Former upland cotton base, now called “generic base,” totals 17.6 million acres. This is 78% higher than the average acres planted to cotton during the 2014-16 crop years. If the Secretary of Agriculture adds an “other oilseed,” then farmers can elect to adjust base acres to include that crop, but the base acres of other program crops would need to be reduced. A key issue for the cottonseed discussion is that former upland cotton base did not distinguish between cottonseed and cotton fiber. Moreover, as noted above, “generic base” acres under the 2014 farm bill can be planted to other program crops and receive payments for those crops. FSA reports that 10.2 and 10.7 million acres of generic base was planted to program crops in 2014 and 2015, respectively. “Generic base” planted to corn, soybeans, and wheat averaged 2.0, 3.4, and 2.5 million, respectively. In short, key questions within the cottonseed oil debate are what base acres should be assigned to cottonseed oil and what should happen to “generic base” acres.
Program Payments – 2014 and 2015: Payments of $1.25 billion have been made to soybeans and “other oilseeds” summed over the 2014 and 2015 crops. Soybeans’ share is 87%, with canola’s share at 11%. The highest payment per base acre across these two crop years is $92 by PLC for canola (see Figure 5). Flaxseed PLC is next at $34. ARC has paid around $20 per base acre to canola, soybeans, and sunflowers.
PLC has made payments for only 3 of the 9 oilseed program crops. PLC pays if crop year price is less than the reference price. Given the relationship between crop year price and reference price for the 2009-13 crops of the “other oilseeds,” it is not surprising that PLC has not made a payment for crambe, mustard, rapeseed, and sesame. More surprising is that PLC was elected for 65%, 56%, 44%, and 84% of crambe, mustard, rapeseed, and sesame base acres, respectively.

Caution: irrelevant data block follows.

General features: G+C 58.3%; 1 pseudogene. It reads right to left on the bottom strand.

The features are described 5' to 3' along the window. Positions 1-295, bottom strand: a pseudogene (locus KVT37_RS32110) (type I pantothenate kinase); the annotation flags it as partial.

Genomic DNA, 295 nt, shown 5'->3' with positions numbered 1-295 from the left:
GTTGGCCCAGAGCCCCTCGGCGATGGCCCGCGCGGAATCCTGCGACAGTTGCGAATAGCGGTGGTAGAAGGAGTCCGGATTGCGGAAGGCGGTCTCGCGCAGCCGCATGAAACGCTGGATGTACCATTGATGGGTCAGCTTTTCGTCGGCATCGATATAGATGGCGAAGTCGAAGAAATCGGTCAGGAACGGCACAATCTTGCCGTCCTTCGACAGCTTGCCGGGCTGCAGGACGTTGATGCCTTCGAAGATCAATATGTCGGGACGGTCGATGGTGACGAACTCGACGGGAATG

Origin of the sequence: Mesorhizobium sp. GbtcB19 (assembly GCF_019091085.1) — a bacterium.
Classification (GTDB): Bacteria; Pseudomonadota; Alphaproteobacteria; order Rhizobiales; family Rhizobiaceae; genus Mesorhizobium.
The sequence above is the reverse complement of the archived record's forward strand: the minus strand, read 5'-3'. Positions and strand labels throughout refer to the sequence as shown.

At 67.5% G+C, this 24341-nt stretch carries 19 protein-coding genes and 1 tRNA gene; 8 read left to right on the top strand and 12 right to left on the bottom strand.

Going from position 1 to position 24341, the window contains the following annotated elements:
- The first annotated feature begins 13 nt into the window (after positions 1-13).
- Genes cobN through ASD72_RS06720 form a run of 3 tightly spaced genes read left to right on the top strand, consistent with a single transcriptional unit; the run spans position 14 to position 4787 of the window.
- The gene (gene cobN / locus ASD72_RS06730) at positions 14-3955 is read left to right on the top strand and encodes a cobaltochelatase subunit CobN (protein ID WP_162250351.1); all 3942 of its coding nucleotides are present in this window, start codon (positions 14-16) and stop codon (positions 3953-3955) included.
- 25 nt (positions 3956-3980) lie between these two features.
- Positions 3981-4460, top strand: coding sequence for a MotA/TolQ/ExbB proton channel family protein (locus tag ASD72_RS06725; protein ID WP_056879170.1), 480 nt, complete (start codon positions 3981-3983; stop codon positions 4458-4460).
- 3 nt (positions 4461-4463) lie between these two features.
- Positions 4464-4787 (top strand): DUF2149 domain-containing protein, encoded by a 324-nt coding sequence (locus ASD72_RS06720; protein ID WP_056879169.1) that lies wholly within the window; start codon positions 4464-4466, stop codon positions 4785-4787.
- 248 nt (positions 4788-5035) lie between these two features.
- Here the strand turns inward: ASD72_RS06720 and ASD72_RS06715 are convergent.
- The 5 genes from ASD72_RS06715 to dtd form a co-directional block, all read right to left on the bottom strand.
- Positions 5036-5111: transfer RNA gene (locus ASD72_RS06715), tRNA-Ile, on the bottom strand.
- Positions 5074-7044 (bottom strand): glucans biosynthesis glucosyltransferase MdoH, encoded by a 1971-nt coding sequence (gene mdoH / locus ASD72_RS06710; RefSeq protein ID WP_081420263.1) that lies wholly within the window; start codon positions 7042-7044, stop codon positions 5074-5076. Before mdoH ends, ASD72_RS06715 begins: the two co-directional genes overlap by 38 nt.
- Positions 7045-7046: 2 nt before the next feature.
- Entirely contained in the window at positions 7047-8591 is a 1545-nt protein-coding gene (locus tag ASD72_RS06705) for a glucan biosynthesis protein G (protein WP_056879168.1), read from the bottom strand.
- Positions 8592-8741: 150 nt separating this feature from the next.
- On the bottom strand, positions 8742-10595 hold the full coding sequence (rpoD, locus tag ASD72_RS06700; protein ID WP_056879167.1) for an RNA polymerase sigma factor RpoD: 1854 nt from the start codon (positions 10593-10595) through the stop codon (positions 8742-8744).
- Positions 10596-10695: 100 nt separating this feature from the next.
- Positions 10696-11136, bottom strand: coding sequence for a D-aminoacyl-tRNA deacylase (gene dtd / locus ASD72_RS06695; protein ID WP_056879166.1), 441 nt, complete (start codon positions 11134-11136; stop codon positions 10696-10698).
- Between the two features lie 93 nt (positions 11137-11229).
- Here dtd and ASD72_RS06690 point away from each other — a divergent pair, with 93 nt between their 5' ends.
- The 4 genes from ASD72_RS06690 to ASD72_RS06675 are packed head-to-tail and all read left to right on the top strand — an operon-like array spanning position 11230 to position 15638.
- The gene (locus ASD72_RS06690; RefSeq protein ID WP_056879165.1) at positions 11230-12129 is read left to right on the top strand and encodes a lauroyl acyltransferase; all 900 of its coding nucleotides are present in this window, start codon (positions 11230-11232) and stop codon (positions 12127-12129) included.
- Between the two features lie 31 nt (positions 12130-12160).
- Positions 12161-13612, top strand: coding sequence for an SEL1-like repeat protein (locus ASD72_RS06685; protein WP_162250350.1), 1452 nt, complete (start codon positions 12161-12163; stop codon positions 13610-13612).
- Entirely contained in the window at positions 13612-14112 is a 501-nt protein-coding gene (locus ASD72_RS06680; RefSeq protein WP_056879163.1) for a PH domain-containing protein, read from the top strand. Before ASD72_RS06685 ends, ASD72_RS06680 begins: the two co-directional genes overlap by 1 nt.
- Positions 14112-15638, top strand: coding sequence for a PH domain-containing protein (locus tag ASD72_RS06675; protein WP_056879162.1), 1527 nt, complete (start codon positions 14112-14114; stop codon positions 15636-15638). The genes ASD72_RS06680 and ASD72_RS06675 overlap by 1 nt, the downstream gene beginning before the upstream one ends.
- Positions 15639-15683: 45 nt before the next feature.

Per acre payments vary less across the oilseed program crops for ARC than PLC. ARC is more likely to make payments because payments are triggered by declines in revenue relative to a benchmark for the last 5 crop years. Yield declines as well as price declines can trigger payments. It is not surprising that ARC has made payments for all oilseed program crops, although per acre payment rounds to $0 for crambe and rapeseed. Per acre payment by ARC is also capped at 10% of its revenue benchmark. In contrast, PLC payment per acre is capped by the difference between a crop’s reference price and loan rate. This cap is higher, often much higher, than 10%, implying that per acre payment can potentially be higher for PLC than for ARC. To illustrate, the PLC cap for “other oilseed” is 50% ($20.15 reference price vs. vs. a $10.09 loan rate).
- Soybeans dominate the U.S. oilseed market.
- A much higher yield is likely a key reason for soybean’s dominance.
- Prices vary widely across the oilseeds.
- Given the variation in price and that the reference price is the same for all “other oilseeds,” it is not surprising that payments by PLC vary markedly across the “other oilseeds.”
- The market oriented, revenue design of ARC suggests it is more likely to make consistent payments than PLC. Such has been the case for the 2014 and 2015 oilseed program crops.
- The price of cottonseed oil is much lower than the price of oilseeds currently designated as program crops.
- The large difference between the reference price for “other oilseed” and the price of cottonseed oil potentially means large payments per base acre of cottonseed if it is designated an “other oilseed.” Large payments in turn may raise questions under the WTO settlement of the Brazil cotton case.
- The preceding discussion prompts the question of whether the reference price should vary by “other oilseed” and potentially for cottonseed oil if it becomes a program crop.
- Prices for the three largest current oilseed program crops (soybeans, sunflowers, and canola) have generally been similar over time, however, the reference price for sunflowers and canola is 44% higher than the reference price for soybeans. This relationship is not necessarily a policy issue, but it is worth asking if the magnitude of this difference is worth discussing.
Department of Agricultural, Environmental and Development Economics
Ohio State University
Department of Agricultural and Consumer Economics
University of Illinois